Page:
How do we judge meaning and fulfillment in our lives? How do we judge success? Is it some measure of your personal life? Is it something to do with professional recognition? These are very personal metrics and there is no one-size-fits-all answer. For most it is probably a combination of feeling happy with both work and personal life, that precarious “work-life balance” which is a buzzword of so many HR emails.
A recent article in 1843 Magazine (published by The Economist) talks about the rise of the craft/artisanal industry and how much of it is being fueled by white-collar workers fleeing from office drone jobs. There is a lot to chew on in the article, but the trend seems to be the convergence of many factors in modern society: the rise of automation which is driving the rise of more boutique items that fit with a part of society’s growing preference for handmade, locally sourced, and sustainable goods; the desire to control your own labor and thus personal fulfillment in your work (the end result of a late-capitalist moving towards a post-capitalist economy); and a growing dissatisfaction with the economic opportunities available among the younger generation. Continue reading “On Blogs and Craft Beer: Modern Approaches to “Jobs””→
I really wanted to love Pacific Rim. Like, unabashedly, giggling like a little kid at a silly joke, deliriously love it. And the trailers set me up for such a love! I mean, the plot was something that two eight-year-olds playing with their toys would dream up on a weekend: giant robots fighting giant monsters. It was a live action anime. It was every nerdy “what if” conversation you would have as an undergrad when you finally found “your people.” And that line from the trailer was perfectly hammy yet earnest: “WE ARE CANCELLING THE APOCALYPSE!”
So what happened? Why didn’t I have that complete rush of joy when I left the theatre? I liked it, sure. I even enjoyed it. But the giddiness I felt at the first trailer didn’t materialize. And the “apocalypse” speech fell flat. It was too short and didn’t earn its tag line, like “TODAY IS OUR INDEPENDENCE DAY!” did during the summer of 1996. And I think that is a good point of comparison, as I view both films similarly as to what I wanted: a fun, goofy, science fiction romp that doesn’t take itself too seriously. That is what Independence Day is and what I thought Pacific Rim was going to be. So where did PacRim go wrong where ID4 went right? Well, the latter went for broke with the goofy one-liners and tongue in cheek remarks, whereas the former played it too safe and didn’t lean into its silly, kids playing with toys premise. Continue reading “Not The Films We Need, But the Films We Deserve: Safe vs. Daring Yet Flawed Films”→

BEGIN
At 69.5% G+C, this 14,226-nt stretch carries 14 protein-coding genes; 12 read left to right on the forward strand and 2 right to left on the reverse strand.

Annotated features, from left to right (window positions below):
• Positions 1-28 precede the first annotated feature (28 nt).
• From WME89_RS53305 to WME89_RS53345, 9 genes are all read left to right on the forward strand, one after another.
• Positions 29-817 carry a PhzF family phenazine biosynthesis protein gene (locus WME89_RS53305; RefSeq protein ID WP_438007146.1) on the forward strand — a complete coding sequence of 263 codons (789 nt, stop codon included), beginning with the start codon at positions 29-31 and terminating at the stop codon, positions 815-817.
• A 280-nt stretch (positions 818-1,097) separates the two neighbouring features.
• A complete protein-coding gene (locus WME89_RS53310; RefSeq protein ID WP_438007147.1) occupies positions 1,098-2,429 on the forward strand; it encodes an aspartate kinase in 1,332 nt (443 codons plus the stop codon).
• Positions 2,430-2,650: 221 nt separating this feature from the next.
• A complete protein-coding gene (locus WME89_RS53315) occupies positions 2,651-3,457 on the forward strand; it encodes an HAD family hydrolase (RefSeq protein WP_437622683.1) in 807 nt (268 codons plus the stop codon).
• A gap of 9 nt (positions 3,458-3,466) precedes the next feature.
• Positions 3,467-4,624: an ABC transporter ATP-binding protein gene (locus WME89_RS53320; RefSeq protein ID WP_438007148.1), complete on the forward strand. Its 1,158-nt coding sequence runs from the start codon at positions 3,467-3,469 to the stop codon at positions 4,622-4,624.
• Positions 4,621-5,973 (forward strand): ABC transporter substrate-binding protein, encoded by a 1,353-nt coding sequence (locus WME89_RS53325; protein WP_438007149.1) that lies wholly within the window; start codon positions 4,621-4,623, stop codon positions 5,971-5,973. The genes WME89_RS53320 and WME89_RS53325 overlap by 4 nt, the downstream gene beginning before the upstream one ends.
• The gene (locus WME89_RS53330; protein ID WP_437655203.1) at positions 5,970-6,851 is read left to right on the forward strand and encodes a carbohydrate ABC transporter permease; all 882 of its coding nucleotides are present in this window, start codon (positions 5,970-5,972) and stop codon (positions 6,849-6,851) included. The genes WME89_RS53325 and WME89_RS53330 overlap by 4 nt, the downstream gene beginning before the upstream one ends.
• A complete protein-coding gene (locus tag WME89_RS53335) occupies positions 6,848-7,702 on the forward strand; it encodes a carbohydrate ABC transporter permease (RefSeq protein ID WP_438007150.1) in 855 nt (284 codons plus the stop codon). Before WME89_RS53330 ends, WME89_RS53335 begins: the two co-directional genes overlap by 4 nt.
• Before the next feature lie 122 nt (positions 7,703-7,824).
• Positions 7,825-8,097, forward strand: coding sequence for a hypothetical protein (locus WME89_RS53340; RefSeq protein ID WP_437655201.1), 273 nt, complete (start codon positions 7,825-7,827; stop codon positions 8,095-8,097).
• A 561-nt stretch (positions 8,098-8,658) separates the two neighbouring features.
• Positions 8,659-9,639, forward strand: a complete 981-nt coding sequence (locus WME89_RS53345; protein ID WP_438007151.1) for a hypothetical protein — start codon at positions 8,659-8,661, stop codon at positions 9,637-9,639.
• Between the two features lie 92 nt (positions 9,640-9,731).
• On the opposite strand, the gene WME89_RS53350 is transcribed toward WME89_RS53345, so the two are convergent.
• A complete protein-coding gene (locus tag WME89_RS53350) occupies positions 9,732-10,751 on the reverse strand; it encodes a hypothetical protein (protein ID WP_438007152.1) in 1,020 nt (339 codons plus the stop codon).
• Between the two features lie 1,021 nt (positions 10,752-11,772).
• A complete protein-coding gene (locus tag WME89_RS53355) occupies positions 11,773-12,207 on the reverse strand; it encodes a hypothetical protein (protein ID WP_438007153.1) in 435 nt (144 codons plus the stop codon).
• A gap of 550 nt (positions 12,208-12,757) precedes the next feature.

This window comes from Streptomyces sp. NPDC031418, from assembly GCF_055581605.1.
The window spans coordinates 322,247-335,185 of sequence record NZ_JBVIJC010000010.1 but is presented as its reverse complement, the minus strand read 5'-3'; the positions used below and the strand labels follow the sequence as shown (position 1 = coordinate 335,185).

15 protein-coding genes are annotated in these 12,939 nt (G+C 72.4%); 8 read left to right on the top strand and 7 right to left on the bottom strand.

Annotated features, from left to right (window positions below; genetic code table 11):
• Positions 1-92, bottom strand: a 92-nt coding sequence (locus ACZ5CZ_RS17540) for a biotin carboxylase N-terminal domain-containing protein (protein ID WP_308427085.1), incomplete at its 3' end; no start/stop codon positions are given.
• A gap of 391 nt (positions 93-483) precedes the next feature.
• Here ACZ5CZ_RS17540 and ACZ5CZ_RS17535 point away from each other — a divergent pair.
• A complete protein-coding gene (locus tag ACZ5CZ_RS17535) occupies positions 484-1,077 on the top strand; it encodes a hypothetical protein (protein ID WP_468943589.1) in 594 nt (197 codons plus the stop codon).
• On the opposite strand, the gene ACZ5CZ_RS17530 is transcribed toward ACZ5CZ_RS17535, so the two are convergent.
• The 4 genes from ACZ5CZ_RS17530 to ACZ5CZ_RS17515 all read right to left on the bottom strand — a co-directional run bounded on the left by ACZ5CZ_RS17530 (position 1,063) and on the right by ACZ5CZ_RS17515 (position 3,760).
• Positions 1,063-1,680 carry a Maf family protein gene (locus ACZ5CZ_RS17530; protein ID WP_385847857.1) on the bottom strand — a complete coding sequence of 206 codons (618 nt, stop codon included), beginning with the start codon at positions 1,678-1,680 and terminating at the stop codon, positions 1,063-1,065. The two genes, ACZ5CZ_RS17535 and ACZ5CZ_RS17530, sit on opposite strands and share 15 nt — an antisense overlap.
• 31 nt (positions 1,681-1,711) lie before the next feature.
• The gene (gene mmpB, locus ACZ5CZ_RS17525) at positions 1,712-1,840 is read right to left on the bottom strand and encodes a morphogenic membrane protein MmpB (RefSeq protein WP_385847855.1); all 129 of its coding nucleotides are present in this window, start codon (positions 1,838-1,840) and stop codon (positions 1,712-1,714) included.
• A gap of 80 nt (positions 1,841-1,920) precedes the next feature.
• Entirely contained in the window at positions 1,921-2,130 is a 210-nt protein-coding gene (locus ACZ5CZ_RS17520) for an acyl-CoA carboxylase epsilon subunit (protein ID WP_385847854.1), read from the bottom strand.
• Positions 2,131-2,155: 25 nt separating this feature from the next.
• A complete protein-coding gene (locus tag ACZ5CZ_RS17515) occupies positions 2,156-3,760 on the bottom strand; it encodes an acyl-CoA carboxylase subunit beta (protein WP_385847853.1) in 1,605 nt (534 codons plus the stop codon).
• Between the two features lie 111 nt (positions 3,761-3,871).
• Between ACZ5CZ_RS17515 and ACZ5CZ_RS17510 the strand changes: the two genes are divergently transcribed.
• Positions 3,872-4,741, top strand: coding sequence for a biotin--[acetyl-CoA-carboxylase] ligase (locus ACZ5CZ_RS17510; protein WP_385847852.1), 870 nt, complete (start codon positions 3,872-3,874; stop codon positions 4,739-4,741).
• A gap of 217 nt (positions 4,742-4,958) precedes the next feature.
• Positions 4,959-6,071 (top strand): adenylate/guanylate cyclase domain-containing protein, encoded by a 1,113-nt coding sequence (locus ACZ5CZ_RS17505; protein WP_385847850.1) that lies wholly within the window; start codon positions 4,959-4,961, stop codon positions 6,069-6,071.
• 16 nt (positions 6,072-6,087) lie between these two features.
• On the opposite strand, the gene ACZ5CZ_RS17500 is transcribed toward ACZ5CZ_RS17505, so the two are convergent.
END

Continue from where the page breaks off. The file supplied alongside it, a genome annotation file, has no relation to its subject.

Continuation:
It is strange to me, when I think about too much, that I am one move away from living in all four continental US time zones. This strikes me as odd because I am, at my very core, a person who loathes to move. And even more so, when I was younger, I considered myself to be someone who was going to probably die not far from where they lived most of their life (i.e. – Kansas City, Missouri). Or at the very least, be within driving distance. So, when I stop and really consider that it has been over a decade since I last had a Missouri address, have now called three different states in three different time zones home, and, if I am being honest, feel a strong urge to eventually move to the fourth (preferably Washington or Oregon), it seems like there is a disconnect between who I am now and who I think I am…or at least who I used to be. Continue reading “On The Transmigration of My Soul”→
I have been doing more airline travel in recent years and my desire to NOT pay bag fees has caused me to reevaluate my luggage and packing styles. This led me to utilize a large backpack style suitcase and shoulder bag which allows me to carry on all my necessary items, even for a 1 ½ weeklong trip to both New York and England last year. But that trip also coincided with a bout of on-going backpain (lessened by physical therapy in the months since), and my obsessive need to get my daily miles led to some rather severe bouts of pain as I walked for miles and miles through airport terminals in my quest to reach five-plus miles a day.
So it was that I reevaluated what I carry with me in my everyday bag to work and elsewhere. I took a long look at what I considered the essentials that I always need or would most likely need during an average workday. This is not a new concept as the internet is full of pages and videos devoted to the idea of “prepping” with survivalist and gearheads alike talking about what I was only vaguely aware of beforehand: the Everyday Carry, or EDC. Continue reading “The Everyday Carry -OR- The Makings of the Man Purse”→
Almost two years ago I wrote a post entitled “On Rage Quits and Academia” that was part of a trend of “quit lit” about academics leaving academia. The reasons for their exit and taking to the internet to talk about it varied, but for many of them it was because of the exploitation of the working underclass of higher education commonly called adjuncts.
I was an adjunct, it is certainly why I left, and that was the experience I wrote about in that post. However, now that it has been almost four years since I left the adjunct life, and three years since I finished sending off the last of my applications to library schools, I would like to reflect upon what I didn’t really talk about before: why libraries are the right place for me. Continue reading “Four Years Gone: Looking Backwards and Forwards”→